But Canada followed up with some sustained pressure after Brown’s chance, and Jonathan Toews collected a rebound from a Mike Richards shot and put it past Ryan Miller with 12:50 elapsed in the contest to put the U.S. behind for the first time in the tournament.

The hosts had a chance to boost their lead when Bobby Ryan was called for tripping Dany Heatley with 5:58 left in the period, but the U.S. was able to kill off the power-play, thanks to a nice Miller save on a break by Eric Staal. But the score remained the same through 20 minutes, with Canada holding a slight 10-8 lead in shots.

Staal had a golden chance to boost the lead off a bad tournover in the U.S. zone, but Miller was able to hold his ground and keep the U.S. down just one. Ryan Malone put the United States a man down again, but Miller stood tall, making a nice save on Joe Thornton during the successful kill.

Staal then gave the U.S. its first chance with the extra-man with 4:41 gone in the frame, but the Americans couldn’t generate much offense despite the advantage. Right after the kill, Miller had to make a great save, but a bad play by U.S. defenseman Ryan Whitney led to Corey Perry’s goal with 7:13 gone in the period.

The Americans got another chance with the extra man as Toews was called for tripping Ryan Suter, and got a couple of nice chances with the momentum gained with the extra man, but Luongo made a nice stop on Paul Statsny to keep the U.S. off the board.

But the U.S. finally got on the board with 7:16 left in the frame as Ryan Kesler tipped in a shot from Patrick Kane which got through Kesler’s NHL teammate, Luongo to give the U.S. new life and cut the Canadian lead in half.

The U.S. got some momentum following the tally, as Suter nearly tied the game up with just under four minutes to play, narrowly missing a shot that eluded Luongo. Canada nearly got one shortly after on a nice drive by Rick Nash, but Mike Richards couldn’t quite connect on his feed out front.

Canada nearly took a 3-1 lead in the first minute of the third when Shea Weber’s shot was inadvertently deflected by Suter, but it hit the left post. Chris Pronger’s drive in the next minute just hit the right post, keeping the U.S. down by a single goal. Another bad turnover nearly turned into another Canadian goal, as Kane turned over the puck, but Miller made three great saves on Patrick Marleau and Heatley to preserve the Americans’ hopes.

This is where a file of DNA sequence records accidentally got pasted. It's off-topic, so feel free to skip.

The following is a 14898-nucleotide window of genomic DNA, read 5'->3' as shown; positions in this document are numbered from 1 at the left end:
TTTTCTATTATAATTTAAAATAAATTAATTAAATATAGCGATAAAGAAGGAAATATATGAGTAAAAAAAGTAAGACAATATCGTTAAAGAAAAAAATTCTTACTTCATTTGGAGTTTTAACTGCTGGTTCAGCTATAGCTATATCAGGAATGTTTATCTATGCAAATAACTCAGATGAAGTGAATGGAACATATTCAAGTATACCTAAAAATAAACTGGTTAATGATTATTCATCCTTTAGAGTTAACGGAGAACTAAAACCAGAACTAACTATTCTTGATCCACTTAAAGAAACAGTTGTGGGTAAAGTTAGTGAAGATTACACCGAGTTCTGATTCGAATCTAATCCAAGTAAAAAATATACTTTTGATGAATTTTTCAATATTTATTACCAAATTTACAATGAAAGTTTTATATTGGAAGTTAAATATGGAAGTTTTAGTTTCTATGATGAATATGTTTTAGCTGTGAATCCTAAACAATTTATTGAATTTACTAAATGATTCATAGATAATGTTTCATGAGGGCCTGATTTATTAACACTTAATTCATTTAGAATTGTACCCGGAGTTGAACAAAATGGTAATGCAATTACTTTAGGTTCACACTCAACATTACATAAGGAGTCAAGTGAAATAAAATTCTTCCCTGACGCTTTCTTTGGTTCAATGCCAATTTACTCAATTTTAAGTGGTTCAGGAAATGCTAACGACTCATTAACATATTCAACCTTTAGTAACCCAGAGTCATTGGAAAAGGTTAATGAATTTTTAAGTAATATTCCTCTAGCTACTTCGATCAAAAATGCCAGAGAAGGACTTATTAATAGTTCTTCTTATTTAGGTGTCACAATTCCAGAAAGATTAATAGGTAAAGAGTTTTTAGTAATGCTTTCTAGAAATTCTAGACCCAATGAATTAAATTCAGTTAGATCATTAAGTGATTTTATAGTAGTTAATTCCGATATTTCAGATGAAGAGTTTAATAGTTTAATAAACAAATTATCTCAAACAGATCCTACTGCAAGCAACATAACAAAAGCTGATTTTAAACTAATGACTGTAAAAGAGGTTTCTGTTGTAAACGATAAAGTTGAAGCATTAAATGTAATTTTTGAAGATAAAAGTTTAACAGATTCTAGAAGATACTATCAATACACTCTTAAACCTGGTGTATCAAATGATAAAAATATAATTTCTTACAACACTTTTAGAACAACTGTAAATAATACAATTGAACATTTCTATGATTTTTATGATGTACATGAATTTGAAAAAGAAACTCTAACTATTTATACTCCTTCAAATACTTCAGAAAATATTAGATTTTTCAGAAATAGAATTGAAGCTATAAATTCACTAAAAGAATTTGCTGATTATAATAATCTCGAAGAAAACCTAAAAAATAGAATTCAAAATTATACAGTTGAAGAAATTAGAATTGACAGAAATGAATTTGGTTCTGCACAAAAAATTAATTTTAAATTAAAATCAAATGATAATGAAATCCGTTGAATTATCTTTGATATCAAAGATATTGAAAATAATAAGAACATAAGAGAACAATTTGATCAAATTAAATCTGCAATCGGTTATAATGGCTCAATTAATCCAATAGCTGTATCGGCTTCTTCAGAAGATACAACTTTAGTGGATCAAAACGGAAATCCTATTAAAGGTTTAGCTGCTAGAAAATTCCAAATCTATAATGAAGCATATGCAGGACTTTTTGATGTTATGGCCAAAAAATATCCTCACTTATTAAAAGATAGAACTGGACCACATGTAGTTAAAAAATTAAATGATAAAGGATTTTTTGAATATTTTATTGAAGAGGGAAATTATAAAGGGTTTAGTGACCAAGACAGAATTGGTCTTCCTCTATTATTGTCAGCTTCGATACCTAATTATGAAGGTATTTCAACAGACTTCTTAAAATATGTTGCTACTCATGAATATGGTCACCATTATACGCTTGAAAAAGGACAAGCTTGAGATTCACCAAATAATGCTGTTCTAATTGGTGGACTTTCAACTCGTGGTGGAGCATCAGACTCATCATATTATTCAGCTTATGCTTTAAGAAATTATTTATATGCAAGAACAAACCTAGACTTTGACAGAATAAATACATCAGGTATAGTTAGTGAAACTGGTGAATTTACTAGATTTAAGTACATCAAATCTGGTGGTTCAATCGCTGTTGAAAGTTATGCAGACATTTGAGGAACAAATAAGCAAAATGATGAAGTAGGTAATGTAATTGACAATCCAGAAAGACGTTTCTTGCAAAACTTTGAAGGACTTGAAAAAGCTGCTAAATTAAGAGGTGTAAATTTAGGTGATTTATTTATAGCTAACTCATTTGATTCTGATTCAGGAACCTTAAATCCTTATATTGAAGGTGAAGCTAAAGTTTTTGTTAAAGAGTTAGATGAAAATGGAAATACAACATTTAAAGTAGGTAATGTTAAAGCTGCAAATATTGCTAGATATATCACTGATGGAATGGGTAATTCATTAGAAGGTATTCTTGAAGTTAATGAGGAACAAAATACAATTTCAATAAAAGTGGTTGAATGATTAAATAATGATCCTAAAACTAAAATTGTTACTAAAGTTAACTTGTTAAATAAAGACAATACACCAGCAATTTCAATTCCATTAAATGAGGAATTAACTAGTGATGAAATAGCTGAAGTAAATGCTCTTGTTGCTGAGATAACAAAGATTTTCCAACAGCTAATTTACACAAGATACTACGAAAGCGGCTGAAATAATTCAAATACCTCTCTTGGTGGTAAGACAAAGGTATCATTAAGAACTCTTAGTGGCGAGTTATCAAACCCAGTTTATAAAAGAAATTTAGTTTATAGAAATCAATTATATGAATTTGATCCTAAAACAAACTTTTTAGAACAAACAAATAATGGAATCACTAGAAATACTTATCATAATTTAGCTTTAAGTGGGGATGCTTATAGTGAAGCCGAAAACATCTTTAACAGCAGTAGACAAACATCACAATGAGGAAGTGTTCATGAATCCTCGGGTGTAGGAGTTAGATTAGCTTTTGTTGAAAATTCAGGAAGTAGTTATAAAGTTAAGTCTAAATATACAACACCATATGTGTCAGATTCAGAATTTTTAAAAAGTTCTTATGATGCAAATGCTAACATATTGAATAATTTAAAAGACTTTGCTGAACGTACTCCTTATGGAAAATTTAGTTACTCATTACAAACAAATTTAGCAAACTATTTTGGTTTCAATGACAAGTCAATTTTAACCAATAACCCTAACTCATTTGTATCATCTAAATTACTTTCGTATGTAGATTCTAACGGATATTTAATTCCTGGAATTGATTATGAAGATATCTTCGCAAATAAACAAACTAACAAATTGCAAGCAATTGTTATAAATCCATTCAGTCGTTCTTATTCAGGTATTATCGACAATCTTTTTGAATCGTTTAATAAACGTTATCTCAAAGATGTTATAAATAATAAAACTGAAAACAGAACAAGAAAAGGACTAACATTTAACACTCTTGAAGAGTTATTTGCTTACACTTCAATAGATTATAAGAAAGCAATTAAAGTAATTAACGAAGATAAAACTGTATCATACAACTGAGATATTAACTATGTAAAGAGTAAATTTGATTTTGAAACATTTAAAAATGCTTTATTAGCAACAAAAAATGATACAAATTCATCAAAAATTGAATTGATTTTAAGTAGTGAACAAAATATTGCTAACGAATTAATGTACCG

The U.S. turned up the pressure as time began to run out, with the Canadians hanging back and content to let the Americans carry the play. Zach Parise and Brian Rafalski had some good chances in close to pull the U.S. even, but Luongo was able to make the saves when he needed to.

Crosby had a chance to put the tournament away with just over three minutes to play, but couldn’t convert on a breakaway chance on Miller.

The U.S. pulled their netminder with 90 seconds left to try and get the equalizer, and Parise scored on a rebound of a Kane shot on Luongo during a scramble in front to tie the game with :24.4 left to play.

The two teams then hit the ice for a four-on-four overtime session for the first time since Canada’s last gold-medal loss, to Sweden in Lillehammer in 1994. With Canada pushed to make up for the late blown lead, with 2002 hero Jarome Iginla and Marleau nearly scoring in the session’s first five minutes. Heatley and Nash also had good scoring chances, but Miller held strong to keep the sudden-death period going.

Then Crosby picked up a pass from Iginla in the corner and beat Miller along the far post with a shot 7:40 into the extra-session, giving the Canadians gold.

“I just tried to shoot it quick, [Iginla] bumped it out to me. I think it went five-hole, I didn’t really see it go in,” Crosby told NBC of the winner.

“I played the whole torunament aggressive, he picked up his head earlier than I thought,” Miller told the network of the game-winner.

The face of the Canadian team, Crosby had been quiet the last couple of contests, but he delivered with the biggest goal of his young career thanks to a feed from the hero of the last Canadian gold-medal team.

Canada’s deeper talent - especially the potency of their goal-scorers - was the difference, and despite a good effort by Miller and the United States, the games that started with so much turmoil for the hosts ended with a record-setting gold medal.